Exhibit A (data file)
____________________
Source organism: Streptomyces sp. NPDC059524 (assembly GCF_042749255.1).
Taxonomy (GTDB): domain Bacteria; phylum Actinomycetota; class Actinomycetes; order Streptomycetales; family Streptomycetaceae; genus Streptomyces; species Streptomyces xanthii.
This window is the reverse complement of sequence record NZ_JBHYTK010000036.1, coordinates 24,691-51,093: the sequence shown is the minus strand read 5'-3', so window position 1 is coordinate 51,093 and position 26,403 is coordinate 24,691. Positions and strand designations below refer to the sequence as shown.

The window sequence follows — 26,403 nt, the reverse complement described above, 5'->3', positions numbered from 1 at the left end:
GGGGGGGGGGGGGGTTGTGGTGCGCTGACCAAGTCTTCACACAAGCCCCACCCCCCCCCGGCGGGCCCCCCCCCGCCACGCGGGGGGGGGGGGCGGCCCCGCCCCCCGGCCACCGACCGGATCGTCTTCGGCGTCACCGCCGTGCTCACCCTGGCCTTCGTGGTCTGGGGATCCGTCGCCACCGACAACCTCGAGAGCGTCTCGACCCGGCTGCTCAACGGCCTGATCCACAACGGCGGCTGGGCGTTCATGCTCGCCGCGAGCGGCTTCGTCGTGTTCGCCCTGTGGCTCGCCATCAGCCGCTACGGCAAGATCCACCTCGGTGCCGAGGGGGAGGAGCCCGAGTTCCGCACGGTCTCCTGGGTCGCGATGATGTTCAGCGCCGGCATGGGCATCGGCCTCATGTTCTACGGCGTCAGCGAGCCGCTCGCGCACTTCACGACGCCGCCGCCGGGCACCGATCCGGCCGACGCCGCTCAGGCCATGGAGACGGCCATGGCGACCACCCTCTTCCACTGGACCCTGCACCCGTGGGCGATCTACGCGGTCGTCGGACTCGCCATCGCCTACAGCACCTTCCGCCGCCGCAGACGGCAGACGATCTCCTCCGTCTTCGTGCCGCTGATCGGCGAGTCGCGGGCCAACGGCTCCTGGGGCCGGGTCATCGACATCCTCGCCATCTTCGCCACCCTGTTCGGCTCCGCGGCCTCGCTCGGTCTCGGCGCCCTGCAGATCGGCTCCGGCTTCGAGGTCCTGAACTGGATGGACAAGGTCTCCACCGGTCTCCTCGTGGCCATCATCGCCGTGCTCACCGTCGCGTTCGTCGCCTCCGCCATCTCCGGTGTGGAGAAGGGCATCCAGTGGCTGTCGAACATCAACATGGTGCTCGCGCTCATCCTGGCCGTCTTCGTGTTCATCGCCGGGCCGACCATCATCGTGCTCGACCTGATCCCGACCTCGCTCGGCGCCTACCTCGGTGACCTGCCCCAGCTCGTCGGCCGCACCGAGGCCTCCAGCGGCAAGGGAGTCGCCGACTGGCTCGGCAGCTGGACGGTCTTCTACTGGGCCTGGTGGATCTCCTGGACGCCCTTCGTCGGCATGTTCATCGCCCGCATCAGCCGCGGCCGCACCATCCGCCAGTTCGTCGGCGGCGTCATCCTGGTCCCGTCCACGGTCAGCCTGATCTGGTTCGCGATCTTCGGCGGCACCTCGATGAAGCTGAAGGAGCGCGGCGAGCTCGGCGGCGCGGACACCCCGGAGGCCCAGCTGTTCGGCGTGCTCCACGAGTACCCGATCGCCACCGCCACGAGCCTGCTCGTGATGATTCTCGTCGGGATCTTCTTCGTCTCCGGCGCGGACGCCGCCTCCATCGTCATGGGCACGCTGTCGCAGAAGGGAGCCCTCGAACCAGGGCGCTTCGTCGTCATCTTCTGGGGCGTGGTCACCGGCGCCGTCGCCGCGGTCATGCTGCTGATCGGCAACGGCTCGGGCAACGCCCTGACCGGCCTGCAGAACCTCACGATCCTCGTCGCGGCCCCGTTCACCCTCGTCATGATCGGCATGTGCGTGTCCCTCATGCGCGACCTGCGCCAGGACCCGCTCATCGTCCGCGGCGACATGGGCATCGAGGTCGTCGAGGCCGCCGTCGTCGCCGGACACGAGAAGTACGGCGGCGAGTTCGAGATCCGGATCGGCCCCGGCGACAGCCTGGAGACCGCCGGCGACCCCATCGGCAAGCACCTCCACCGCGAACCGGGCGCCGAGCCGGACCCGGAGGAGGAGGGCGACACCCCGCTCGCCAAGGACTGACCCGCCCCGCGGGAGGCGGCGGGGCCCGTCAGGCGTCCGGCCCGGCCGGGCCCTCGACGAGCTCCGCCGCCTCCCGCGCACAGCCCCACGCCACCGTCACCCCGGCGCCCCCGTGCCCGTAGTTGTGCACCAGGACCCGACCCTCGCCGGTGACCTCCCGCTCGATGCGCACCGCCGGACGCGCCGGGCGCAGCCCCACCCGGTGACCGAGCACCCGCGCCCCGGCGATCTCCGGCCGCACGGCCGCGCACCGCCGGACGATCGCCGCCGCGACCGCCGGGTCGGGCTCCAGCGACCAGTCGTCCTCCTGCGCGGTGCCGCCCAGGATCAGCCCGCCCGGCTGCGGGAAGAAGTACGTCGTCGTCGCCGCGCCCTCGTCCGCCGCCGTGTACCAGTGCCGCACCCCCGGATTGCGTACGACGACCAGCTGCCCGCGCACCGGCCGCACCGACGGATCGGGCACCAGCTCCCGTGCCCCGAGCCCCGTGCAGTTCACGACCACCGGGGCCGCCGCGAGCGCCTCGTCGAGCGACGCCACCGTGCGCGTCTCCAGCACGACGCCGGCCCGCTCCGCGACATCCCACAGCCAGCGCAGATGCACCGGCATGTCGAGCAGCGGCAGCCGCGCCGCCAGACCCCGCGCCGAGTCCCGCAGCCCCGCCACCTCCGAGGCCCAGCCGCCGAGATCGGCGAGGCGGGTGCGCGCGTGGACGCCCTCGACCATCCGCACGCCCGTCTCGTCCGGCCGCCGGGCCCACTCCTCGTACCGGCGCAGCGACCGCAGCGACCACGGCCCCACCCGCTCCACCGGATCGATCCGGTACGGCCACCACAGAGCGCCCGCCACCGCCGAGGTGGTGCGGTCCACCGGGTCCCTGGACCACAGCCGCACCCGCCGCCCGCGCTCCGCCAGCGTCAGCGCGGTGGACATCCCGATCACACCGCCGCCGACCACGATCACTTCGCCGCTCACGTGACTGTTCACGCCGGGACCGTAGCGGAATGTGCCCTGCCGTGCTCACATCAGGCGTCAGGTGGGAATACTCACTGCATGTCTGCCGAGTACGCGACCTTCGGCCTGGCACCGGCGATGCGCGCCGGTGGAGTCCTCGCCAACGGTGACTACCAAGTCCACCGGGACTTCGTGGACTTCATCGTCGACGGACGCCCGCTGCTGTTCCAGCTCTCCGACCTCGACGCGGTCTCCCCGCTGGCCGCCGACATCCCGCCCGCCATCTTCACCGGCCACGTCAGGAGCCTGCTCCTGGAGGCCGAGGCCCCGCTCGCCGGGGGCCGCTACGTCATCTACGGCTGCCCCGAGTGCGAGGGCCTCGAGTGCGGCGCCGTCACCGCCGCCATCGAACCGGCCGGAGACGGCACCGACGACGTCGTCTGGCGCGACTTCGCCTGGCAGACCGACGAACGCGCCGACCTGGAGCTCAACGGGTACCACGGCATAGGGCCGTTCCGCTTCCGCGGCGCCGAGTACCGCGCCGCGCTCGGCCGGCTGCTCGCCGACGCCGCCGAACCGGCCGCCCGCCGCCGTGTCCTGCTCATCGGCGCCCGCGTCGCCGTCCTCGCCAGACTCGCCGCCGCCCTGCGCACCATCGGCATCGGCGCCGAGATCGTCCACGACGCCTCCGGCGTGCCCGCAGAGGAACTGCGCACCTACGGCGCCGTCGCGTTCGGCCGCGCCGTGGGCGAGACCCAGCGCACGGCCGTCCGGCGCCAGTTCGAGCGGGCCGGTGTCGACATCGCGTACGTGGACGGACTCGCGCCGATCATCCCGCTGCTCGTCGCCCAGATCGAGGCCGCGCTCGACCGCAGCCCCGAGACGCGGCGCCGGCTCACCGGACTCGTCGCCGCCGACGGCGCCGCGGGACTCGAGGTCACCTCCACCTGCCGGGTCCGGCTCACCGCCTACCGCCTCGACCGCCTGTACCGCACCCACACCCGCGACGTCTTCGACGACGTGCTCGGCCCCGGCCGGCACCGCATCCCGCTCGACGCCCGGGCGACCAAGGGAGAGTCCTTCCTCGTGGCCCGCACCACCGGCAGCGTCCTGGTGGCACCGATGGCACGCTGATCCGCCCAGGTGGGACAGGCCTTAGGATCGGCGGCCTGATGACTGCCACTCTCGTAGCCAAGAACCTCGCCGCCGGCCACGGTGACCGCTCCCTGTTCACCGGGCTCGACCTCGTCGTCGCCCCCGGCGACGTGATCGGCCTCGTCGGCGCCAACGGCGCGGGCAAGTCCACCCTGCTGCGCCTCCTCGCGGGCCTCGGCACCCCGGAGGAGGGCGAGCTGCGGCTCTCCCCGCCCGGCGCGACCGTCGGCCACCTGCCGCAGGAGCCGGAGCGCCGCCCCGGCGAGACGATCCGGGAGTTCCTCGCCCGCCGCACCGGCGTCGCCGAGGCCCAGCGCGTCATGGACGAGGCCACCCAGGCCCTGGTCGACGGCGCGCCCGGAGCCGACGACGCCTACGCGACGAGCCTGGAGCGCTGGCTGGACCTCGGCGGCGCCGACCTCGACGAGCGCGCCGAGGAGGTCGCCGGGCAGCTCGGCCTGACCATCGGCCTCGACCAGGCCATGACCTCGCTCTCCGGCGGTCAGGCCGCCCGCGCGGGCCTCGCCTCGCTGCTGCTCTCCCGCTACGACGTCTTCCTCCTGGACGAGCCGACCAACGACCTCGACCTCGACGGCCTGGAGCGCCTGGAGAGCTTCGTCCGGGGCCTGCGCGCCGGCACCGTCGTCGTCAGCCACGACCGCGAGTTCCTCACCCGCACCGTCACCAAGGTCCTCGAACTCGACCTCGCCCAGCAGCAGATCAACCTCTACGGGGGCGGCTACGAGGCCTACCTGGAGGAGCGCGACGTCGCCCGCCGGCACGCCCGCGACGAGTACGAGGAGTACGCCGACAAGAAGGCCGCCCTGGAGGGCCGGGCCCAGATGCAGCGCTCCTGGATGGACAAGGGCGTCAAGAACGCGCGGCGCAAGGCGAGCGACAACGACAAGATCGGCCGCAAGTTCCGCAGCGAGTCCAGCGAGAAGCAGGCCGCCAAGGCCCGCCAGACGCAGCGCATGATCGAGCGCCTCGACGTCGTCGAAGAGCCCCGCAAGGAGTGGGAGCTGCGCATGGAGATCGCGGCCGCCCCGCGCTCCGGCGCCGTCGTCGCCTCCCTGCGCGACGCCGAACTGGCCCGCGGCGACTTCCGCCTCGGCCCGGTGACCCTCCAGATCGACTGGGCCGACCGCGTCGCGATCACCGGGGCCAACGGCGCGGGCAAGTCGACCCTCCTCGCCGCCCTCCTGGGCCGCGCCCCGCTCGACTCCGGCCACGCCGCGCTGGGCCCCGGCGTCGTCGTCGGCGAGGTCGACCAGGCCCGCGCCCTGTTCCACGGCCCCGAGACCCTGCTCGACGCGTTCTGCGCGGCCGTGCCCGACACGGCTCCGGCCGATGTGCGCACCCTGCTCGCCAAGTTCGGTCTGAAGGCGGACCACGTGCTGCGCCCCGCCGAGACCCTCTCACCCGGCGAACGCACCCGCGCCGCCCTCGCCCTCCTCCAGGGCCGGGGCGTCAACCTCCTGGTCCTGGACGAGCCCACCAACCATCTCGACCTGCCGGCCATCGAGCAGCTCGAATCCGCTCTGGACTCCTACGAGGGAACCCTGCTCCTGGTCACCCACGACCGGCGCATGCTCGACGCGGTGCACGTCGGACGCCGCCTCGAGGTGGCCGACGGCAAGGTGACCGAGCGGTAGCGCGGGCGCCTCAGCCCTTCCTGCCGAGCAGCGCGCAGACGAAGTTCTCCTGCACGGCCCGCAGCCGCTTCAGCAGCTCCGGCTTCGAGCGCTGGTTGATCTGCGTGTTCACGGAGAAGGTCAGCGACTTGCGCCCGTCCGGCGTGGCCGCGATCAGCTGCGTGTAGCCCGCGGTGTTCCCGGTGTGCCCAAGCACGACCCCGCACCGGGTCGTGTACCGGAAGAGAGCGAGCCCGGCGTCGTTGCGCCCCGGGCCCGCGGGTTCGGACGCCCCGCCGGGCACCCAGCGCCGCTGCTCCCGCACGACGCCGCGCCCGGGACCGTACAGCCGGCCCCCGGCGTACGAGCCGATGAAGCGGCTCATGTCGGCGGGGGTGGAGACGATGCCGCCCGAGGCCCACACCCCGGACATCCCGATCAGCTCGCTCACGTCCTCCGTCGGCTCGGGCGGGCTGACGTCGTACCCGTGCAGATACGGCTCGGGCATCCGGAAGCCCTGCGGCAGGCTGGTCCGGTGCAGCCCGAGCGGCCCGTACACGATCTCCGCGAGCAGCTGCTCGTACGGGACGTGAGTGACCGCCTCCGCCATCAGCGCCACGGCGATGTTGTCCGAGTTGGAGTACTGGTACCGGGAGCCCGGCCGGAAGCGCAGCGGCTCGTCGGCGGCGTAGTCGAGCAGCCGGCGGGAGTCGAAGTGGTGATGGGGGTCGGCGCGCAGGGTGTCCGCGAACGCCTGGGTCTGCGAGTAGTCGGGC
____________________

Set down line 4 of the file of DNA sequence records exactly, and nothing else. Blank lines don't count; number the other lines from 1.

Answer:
The window sequence follows — 26,403 nt, the reverse complement described above, 5'->3', positions numbered from 1 at the left end: